There is simply no describing the plaintive, moving melody to which Yiddish writer Avraham Reisen’s poem was set. As a song, it is familiar to many of us who know it thanks to immigrant parents or grandparents. And, remarkably, the strains of "A Sukkeleh," no matter how often we may have heard them, still tend to choke us up.
Based on Reisen’s "In Sukkeh," the song, whose popular title means "A Little Sukkah," really concerns two sukkot, one literal, the other metaphorical, and the poem, though it was written at the beginning of the last century, is still tender, profound and timely.
Thinking about the song, as I–and surely others–invariably do every year this season, it occurred to me to try to render it into English for readers unfamiliar with either the song or the language in which it was written. I’m not a professional translator, and my rendering, below, is not perfectly literal. But it’s close, and is faithful to the rhyme scheme and meter of the original:
A sukkaleh, quite small,
Wooden planks for each wall;
Lovingly I stood them upright.
I laid thatch as a ceiling
And now, filled with deep feeling,
I sit in my sukkaleh at night.
A chill wind attacks,
Blowing through the cracks;
The candles, they flicker and yearn.
It’s so strange a thing
That as the Kiddush I sing,
The flames, calmed, now quietly burn.
In comes my daughter,
Bearing hot food and water;
Worry on her face like a pall.
She just stands there shaking
And, her voice nearly breaking,
Says "Tattenyu, the sukkah’s going to fall!"
Dear daughter, don’t fret;
It hasn’t fallen yet.
The sukkah will be fine, understand.
There have been many such fears,
For nigh two thousand years;
Yet the sukkahleh continues to stand.
As we approach the holiday of Sukkot and celebrate the divine protection our ancestors were afforded during their 40 years’ wandering in the Sinai desert, we are supposed–indeed, commanded–to be happy. We refer to Sukkot, in our Amidah prayer, as "the time of our joy."
And yet, at least seen superficially, there is little Jewish joy to be had these days. Jews are brazenly and cruelly murdered in our ancestral homeland, hated and attacked on the streets of European cities–and here in the United States, our numbers are falling to the internal adversaries of intermarriage and assimilation.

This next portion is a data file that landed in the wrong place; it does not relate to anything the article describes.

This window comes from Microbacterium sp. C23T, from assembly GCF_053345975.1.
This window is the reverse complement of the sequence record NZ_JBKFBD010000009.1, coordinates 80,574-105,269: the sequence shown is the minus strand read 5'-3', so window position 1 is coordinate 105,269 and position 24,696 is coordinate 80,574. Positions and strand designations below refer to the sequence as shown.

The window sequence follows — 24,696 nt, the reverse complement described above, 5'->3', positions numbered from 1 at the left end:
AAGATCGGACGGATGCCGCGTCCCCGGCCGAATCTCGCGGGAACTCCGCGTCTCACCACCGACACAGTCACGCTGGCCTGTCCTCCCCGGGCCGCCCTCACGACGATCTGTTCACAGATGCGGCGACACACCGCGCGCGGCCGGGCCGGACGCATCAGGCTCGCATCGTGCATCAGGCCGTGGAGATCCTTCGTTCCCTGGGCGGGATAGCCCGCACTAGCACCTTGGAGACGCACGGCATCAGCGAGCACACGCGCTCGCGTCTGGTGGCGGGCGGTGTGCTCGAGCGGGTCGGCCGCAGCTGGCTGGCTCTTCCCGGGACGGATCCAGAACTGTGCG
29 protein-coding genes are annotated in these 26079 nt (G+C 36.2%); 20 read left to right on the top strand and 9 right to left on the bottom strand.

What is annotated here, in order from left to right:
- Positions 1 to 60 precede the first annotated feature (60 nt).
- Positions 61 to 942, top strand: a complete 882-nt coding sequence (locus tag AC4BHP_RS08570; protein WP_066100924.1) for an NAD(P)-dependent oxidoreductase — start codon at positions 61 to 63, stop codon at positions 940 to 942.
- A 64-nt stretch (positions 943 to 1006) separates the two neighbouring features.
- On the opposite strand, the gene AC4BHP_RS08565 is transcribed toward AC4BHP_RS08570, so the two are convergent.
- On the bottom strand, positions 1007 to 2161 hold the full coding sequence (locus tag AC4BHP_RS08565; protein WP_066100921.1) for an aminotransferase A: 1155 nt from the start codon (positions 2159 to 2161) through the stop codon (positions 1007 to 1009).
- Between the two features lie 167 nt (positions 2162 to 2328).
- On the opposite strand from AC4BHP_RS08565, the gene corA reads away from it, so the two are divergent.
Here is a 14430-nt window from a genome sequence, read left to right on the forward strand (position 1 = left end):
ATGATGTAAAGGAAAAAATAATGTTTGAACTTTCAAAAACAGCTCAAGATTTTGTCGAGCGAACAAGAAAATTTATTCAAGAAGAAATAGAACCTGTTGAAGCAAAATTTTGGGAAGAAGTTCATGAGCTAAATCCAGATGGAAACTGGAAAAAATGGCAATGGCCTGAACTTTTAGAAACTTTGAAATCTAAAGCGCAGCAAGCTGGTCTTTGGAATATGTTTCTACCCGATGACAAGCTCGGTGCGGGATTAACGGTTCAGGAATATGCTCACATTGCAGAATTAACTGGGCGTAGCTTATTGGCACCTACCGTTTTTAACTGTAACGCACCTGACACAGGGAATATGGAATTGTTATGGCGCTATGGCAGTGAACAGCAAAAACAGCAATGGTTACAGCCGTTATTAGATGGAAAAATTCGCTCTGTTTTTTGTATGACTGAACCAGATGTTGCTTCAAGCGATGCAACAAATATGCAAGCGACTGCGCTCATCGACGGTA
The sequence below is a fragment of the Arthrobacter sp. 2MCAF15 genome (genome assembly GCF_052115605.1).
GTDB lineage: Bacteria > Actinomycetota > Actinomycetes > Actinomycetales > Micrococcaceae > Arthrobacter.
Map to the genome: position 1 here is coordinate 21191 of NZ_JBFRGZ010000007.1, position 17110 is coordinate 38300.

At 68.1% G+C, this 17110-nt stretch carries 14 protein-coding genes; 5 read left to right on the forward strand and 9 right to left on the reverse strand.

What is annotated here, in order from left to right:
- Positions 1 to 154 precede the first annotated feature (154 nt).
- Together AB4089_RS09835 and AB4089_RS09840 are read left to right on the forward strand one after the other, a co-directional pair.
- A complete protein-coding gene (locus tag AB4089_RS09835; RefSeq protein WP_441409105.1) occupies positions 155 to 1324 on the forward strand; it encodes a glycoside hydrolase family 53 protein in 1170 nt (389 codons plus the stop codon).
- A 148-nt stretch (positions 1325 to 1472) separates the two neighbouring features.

The poet, however, well captured a Sukkot-truth. With temperatures dropping and winter’s gloom not a great distance away, our sukkah-dwelling is indeed a quiet but powerful statement: We are secure because our ultimate protection, as a people if not necessarily as individuals, is assured.
And our security is sourced in nothing so flimsy as a fortified edifice; it is protection provided us by G-d Himself, in the merit of our forefathers, and of our own emulation of their dedication to the divine.
And so, no matter how loudly the winds may howl, no matter how vulnerable our physical fortresses may be, we give harbor to neither despair nor insecurity. Instead, we redouble our recognition that, in the end, G-d is in charge, that all is in His hands.
And that, as it has for millennia, the sukkah continues to stand.
© AM ECHAD RESOURCES
Pronounced: AHVR-rah-ham, Origin: Hebrew, Abraham in the Torah, considered the first Jew.
Pronounced: KID-ush, Origin: Hebrew, literally holiness, the blessing said over wine or grape juice to sanctify Shabbat and holiday.
Pronounced: SOO-kah (oo as in book) or sue-KAH, Origin: Hebrew, the temporary hut built during the Harvest holiday of Sukkot.
Pronounced: sue-KOTE, or SOOH-kuss (oo as in book), Origin: Hebrew, a harvest festival in which Jews eat inside temporary huts, falls in the Jewish month of Tishrei, which usually coincides with September or October.